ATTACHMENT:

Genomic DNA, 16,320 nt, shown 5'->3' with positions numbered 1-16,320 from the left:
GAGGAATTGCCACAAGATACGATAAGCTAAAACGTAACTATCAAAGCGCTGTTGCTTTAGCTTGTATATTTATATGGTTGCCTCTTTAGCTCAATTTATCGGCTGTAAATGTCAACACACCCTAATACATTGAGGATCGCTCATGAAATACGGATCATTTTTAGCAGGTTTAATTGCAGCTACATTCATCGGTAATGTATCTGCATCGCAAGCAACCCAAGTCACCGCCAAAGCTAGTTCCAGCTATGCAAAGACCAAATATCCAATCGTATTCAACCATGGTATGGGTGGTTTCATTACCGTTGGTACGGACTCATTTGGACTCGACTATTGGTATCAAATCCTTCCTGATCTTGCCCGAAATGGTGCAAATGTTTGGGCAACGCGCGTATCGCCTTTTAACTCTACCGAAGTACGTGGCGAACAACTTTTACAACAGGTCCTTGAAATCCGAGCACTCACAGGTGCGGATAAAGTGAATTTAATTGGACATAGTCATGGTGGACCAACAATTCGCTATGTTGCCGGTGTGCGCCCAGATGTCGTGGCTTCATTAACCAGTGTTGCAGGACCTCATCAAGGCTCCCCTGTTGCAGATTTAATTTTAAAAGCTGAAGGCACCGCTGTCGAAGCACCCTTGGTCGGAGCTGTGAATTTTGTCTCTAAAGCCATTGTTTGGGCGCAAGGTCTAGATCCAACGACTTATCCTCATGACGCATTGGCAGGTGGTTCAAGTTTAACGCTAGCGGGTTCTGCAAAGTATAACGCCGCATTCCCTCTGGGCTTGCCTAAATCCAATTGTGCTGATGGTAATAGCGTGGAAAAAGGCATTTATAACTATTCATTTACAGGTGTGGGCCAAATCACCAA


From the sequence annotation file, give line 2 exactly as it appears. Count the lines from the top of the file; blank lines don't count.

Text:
GAGGAATTGCCACAAGATACGATAAGCTAAAACGTAACTATCAAAGCGCTGTTGCTTTAGCTTGTATATTTATATGGTTGCCTCTTTAGCTCAATTTATCGGCTGTAAATGTCAACACACCCTAATACATTGAGGATCGCTCATGAAATACGGATCATTTTTAGCAGGTTTAATTGCAGCTACATTCATCGGTAATGTATCTGCATCGCAAGCAACCCAAGTCACCGCCAAAGCTAGTTCCAGCTATGCAAAGACCAAATATCCAATCGTATTCAACCATGGTATGGGTGGTTTCATTACCGTTGGTACGGACTCATTTGGACTCGACTATTGGTATCAAATCCTTCCTGATCTTGCCCGAAATGGTGCAAATGTTTGGGCAACGCGCGTATCGCCTTTTAACTCTACCGAAGTACGTGGCGAACAACTTTTACAACAGGTCCTTGAAATCCGAGCACTCACAGGTGCGGATAAAGTGAATTTAATTGGACATAGTCATGGTGGACCAACAATTCGCTATGTTGCCGGTGTGCGCCCAGATGTCGTGGCTTCATTAACCAGTGTTGCAGGACCTCATCAAGGCTCCCCTGTTGCAGATTTAATTTTAAAAGCTGAAGGCACCGCTGTCGAAGCACCCTTGGTCGGAGCTGTGAATTTTGTCTCTAAAGCCATTGTTTGGGCGCAAGGTCTAGATCCAACGACTTATCCTCATGACGCATTGGCAGGTGGTTCAAGTTTAACGCTAGCGGGTTCTGCAAAGTATAACGCCGCATTCCCTCTGGGCTTGCCTAAATCCAATTGTGCTGATGGTAATAGCGTGGAAAAAGGCATTTATAACTATTCATTTACAGGTGTGGGCCAAATCACCAA